Footnote follows the fierce rivalry between a father (Eliezer) and son (Uriel Shkolnik), both of whom are professors in the Talmud department of the Hebrew University of Jerusalem. The son is obsessed with the acclaim generated by his work, always giving lectures and being inducted into prestigious science and humanities academies, whereas the father is a purist, set in his ways and a man who shuns what the academic establishment has become. Under this outward face though, the father has a secret yearning for recognition but he has to watch as his son receives all the plaudits he so desperately wanted during his career. But when a clerical error results in a moral dilemma for the son, the son has to decide what is more important – family or professional success. The film is, at its heart, a domestic drama that is handled by director Joseph Cedar in quite a comedic and unconventional way. The comedic style of the film is enhanced by first-time feature film composer Amit Poznansky who has provided the film with an orchestral score that is embellished with a variety of musical techniques that enhances both the comedic and dramatic aspects of the film and steers clear of any sentimentality.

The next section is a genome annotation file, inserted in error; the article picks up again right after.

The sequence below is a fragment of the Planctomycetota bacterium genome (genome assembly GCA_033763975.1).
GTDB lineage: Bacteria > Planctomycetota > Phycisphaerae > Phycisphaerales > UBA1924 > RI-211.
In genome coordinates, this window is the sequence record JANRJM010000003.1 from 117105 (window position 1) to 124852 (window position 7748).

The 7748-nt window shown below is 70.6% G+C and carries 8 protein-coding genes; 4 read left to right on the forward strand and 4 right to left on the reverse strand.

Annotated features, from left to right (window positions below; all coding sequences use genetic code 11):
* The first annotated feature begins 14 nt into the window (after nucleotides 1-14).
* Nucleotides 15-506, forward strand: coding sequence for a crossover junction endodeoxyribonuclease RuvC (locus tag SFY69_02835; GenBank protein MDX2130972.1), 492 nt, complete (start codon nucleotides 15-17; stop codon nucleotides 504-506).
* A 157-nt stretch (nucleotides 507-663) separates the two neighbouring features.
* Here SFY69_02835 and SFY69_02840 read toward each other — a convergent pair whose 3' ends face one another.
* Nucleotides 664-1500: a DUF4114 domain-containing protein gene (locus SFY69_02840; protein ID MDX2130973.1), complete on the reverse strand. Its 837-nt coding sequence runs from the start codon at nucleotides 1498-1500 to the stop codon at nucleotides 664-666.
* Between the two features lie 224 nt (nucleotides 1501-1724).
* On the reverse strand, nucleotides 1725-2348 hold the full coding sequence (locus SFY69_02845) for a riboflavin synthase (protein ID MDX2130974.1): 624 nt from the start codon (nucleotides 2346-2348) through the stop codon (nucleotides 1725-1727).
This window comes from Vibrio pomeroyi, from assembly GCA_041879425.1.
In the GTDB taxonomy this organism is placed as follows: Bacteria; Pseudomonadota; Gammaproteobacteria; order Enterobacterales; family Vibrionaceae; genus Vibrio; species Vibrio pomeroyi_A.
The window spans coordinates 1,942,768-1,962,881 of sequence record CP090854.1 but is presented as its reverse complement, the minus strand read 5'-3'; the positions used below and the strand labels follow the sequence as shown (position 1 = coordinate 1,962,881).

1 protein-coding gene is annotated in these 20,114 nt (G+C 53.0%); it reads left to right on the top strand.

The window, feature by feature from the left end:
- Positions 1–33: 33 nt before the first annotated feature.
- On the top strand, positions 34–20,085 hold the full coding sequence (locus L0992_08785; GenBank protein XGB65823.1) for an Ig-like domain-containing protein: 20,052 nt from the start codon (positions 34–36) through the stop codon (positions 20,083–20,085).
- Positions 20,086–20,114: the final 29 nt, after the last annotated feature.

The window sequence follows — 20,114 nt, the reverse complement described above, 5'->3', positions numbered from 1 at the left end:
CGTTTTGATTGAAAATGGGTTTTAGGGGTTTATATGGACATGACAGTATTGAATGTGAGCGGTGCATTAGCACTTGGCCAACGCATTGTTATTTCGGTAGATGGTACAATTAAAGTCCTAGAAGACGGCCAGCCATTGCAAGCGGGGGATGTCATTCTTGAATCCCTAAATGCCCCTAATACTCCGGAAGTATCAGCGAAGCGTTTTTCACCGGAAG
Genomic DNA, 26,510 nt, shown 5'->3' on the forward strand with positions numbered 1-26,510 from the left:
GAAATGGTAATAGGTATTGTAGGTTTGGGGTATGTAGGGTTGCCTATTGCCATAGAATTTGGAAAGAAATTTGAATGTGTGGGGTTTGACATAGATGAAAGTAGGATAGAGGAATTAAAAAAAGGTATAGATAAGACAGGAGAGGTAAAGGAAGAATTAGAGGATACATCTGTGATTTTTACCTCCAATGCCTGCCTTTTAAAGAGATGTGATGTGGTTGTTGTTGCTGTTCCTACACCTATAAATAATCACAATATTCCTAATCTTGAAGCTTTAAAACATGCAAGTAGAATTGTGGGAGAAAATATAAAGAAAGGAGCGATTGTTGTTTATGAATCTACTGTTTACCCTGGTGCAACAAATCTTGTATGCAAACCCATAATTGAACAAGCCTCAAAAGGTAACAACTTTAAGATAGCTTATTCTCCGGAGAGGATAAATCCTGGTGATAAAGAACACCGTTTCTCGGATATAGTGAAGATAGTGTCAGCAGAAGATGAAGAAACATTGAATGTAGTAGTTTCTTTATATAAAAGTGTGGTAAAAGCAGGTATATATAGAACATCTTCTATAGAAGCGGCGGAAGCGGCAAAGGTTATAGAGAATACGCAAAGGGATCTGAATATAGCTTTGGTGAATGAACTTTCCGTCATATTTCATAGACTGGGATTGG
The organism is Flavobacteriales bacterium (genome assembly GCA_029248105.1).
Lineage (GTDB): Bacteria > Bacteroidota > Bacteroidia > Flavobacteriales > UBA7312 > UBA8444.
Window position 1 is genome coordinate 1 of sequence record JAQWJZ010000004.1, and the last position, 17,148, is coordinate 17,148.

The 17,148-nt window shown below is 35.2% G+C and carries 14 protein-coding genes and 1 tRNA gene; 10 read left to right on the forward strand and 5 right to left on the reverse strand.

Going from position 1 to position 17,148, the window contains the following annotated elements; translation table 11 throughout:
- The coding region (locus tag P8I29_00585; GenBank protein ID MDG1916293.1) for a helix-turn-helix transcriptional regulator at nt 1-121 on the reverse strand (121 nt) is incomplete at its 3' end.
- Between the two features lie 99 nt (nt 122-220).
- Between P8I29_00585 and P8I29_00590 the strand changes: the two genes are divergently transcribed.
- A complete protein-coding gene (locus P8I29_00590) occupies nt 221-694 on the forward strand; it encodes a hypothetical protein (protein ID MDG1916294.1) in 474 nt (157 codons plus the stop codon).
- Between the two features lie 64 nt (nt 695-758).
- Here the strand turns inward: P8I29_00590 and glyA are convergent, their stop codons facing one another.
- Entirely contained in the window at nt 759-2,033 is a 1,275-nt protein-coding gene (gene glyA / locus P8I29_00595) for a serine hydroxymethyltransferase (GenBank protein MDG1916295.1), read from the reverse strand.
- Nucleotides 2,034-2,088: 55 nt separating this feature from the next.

The score itself is based around two or three themes that are associated with the father and son – though apparently the composer did not originally intend for these themes to be associated with any characters in particular. The opening track, “Footnote (Opening Titles)”, is a collage of fragments of the various themes and ideas heard later in the film. And it is in this first track that the score’s comedic mood (that will permeate throughout the film) is first heard. The following “Night Walk”, with its short woodwind fragments, pizzicato strings and various staccato figures, highlights the composer’s comedic but sarcastic melody that is the basis for most of the score (and is heard in numerous tracks on the album). Together, all these various elements do give a stop-start feel to the music, limiting any flowing movement within the score. As a consequence, the score does tend to have the properties of an expressive animated score that is tightly synchronised to the on-screen action. “Prof. Shkolnik’s Happiest Day” (parts 1 & 2) are a couple of good examples of this property. But it would be wrong to suggest that the score only has one style. “Eliezer Footnotes (Part 2)” and “Suspicion” feature a baroque-styled theme (strongly played on bassoon) that adds variety and an orchestral energy to the score. These tracks also allow both strings and brass to add drama to the mix, with the brass in particular giving a Shostakovich exuberance to the score.